Good idea in theory, but unfortunately this fails in practice. The fallback mechanism only works for browsers that don't recognise the <audio> element at all (in other words, very old browsers). You can put anything you like in the content of the <audio> element, it won't show up.

Unless you mean more elaborate fallback schemes, like using Javascript to detect if the audio file has loaded successfully and to inject an <object> if it failed. But I think that might be taking it a bit too far.

My chosen solution is to use two <source> elements, one with an ogg file and one with an mp3. Then browsers that can't handle mp3 files will use the ogg and vice versa.
Groetjes, Pim

patrickjdempsey

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Post Posted October 31st, 2014, 2:42 am

In a perfect world, Apple and Microsoft would support WebM and all of this mess would JUST WORK. What a fantastic waste of a new "standard".
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Frenzie

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Post Posted November 2nd, 2014, 2:19 am

Pim wrote:
Frenzie wrote:Use OBJECT as a fallback to get the best of both?

Good idea in theory, but unfortunately this fails in practice. The fallback mechanism only works for browsers that don't recognise the <audio> element at all (in other words, very old browsers). You can put anything you like in the content of the <audio> element, it won't show up.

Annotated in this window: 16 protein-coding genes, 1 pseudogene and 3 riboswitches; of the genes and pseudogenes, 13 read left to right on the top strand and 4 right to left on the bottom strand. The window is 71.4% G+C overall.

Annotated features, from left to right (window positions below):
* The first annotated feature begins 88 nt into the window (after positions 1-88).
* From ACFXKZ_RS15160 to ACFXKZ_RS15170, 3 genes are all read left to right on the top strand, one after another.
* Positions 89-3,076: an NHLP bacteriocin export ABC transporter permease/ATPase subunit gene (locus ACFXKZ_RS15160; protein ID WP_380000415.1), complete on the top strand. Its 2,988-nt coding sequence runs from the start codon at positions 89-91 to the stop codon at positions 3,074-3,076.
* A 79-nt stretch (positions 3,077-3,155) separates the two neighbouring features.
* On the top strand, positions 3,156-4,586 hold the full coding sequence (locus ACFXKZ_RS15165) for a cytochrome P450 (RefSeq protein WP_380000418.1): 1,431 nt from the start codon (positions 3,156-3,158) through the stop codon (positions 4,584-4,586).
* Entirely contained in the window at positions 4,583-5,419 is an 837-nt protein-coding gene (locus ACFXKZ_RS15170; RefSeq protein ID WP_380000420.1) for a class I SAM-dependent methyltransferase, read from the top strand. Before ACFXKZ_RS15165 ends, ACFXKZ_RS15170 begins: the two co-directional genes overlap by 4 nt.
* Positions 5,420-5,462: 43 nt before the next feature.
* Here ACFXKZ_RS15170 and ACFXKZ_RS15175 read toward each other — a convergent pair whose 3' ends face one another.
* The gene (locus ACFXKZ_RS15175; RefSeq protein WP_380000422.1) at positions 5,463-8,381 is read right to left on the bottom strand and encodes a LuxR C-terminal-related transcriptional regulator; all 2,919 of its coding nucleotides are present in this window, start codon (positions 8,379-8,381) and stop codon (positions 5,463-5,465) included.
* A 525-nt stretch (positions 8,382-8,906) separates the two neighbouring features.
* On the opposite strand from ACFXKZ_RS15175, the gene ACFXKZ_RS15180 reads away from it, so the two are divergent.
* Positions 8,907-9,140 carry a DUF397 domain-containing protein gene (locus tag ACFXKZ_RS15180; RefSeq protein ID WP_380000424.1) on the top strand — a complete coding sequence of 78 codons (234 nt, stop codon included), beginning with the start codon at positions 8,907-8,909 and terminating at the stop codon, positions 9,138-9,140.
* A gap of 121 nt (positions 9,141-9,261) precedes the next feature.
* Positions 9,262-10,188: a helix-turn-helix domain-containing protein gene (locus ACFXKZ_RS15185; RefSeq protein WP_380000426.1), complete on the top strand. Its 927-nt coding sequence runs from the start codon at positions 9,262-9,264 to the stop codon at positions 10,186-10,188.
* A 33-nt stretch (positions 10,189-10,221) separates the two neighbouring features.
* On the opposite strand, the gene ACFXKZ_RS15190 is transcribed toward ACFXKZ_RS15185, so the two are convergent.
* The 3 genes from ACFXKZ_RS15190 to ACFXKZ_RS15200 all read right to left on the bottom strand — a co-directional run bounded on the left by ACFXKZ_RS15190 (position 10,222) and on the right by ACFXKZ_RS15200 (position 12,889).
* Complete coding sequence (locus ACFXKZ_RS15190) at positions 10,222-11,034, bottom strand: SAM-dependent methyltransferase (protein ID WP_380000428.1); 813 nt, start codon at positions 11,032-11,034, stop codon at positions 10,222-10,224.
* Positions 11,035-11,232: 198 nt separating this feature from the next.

Huh, you're right. I'd always assumed you could simply do something like this:

Code: Select all
<audio src="bla.whatever">
<object data="bla.whatever">
<p>Sorry, bro.</p>
</object>
</audio>


Apparently, it's by design ("The idea is that there will be a common codec that all browsers support, so that this is not an issue. Getting such a codec is an ongoing effort.") Last I checked IE and Safari still hate the open web by not implementing Vorbis or WebM. Still, requiring JS just for a fallback is annoying.
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Pim

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Post Posted November 2nd, 2014, 4:08 am

Frenzie wrote:Huh, you're right. I'd always assumed you could simply do something like this:

Code: Select all
<audio src="bla.whatever">
<object data="bla.whatever">
<p>Sorry, bro.</p>
</object>
</audio>


Well, you can, but that's a different kind of fallback, for very old browsers. This works, for instance, in Safari 5 (the last Safari that was made for Windows).

All modern browsers (that can handle the <audio> element) can use the W3C standard of using multiple <source> elements.

Code: Select all
<audio>
 <source src="bla.this" />
 <source src="bla.that" />
 <source src="bla.theother" />
</audio>

They will simple pick the type of source they can handle.
Of course there's no way to indicate an error if none of the sources are compatible. Oh well...
Groetjes, Pim

Frenzie